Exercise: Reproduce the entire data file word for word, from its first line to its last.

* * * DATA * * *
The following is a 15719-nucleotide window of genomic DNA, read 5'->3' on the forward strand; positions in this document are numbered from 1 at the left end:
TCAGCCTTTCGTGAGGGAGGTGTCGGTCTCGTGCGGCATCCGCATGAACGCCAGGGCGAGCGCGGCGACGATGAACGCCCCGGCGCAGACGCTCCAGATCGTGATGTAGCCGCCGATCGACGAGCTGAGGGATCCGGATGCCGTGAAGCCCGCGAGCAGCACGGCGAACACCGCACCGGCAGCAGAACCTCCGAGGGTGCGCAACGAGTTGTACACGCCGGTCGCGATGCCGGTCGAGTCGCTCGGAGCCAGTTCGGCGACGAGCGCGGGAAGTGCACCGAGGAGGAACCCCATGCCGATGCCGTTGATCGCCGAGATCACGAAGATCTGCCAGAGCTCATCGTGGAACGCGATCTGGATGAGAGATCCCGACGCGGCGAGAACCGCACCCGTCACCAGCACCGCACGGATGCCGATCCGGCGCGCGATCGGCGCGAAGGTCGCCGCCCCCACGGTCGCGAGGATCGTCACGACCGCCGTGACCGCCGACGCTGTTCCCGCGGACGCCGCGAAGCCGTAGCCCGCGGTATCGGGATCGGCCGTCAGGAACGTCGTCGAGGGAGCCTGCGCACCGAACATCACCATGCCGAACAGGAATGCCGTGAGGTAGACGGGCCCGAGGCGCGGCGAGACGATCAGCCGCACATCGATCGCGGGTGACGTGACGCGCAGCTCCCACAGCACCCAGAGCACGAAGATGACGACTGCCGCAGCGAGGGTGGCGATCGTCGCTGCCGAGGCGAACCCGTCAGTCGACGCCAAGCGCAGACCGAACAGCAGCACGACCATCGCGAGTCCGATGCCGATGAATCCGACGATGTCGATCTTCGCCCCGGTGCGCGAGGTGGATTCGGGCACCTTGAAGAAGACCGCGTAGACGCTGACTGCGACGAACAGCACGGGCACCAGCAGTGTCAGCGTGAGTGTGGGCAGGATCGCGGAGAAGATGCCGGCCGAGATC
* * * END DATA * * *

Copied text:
The following is a 15719-nucleotide window of genomic DNA, read 5'->3' on the forward strand; positions in this document are numbered from 1 at the left end:
TCAGCCTTTCGTGAGGGAGGTGTCGGTCTCGTGCGGCATCCGCATGAACGCCAGGGCGAGCGCGGCGACGATGAACGCCCCGGCGCAGACGCTCCAGATCGTGATGTAGCCGCCGATCGACGAGCTGAGGGATCCGGATGCCGTGAAGCCCGCGAGCAGCACGGCGAACACCGCACCGGCAGCAGAACCTCCGAGGGTGCGCAACGAGTTGTACACGCCGGTCGCGATGCCGGTCGAGTCGCTCGGAGCCAGTTCGGCGACGAGCGCGGGAAGTGCACCGAGGAGGAACCCCATGCCGATGCCGTTGATCGCCGAGATCACGAAGATCTGCCAGAGCTCATCGTGGAACGCGATCTGGATGAGAGATCCCGACGCGGCGAGAACCGCACCCGTCACCAGCACCGCACGGATGCCGATCCGGCGCGCGATCGGCGCGAAGGTCGCCGCCCCCACGGTCGCGAGGATCGTCACGACCGCCGTGACCGCCGACGCTGTTCCCGCGGACGCCGCGAAGCCGTAGCCCGCGGTATCGGGATCGGCCGTCAGGAACGTCGTCGAGGGAGCCTGCGCACCGAACATCACCATGCCGAACAGGAATGCCGTGAGGTAGACGGGCCCGAGGCGCGGCGAGACGATCAGCCGCACATCGATCGCGGGTGACGTGACGCGCAGCTCCCACAGCACCCAGAGCACGAAGATGACGACTGCCGCAGCGAGGGTGGCGATCGTCGCTGCCGAGGCGAACCCGTCAGTCGACGCCAAGCGCAGACCGAACAGCAGCACGACCATCGCGAGTCCGATGCCGATGAATCCGACGATGTCGATCTTCGCCCCGGTGCGCGAGGTGGATTCGGGCACCTTGAAGAAGACCGCGTAGACGCTGACTGCGACGAACAGCACGGGCACCAGCAGTGTCAGCGTGAGTGTGGGCAGGATCGCGGAGAAGATGCCGGCCGAGATC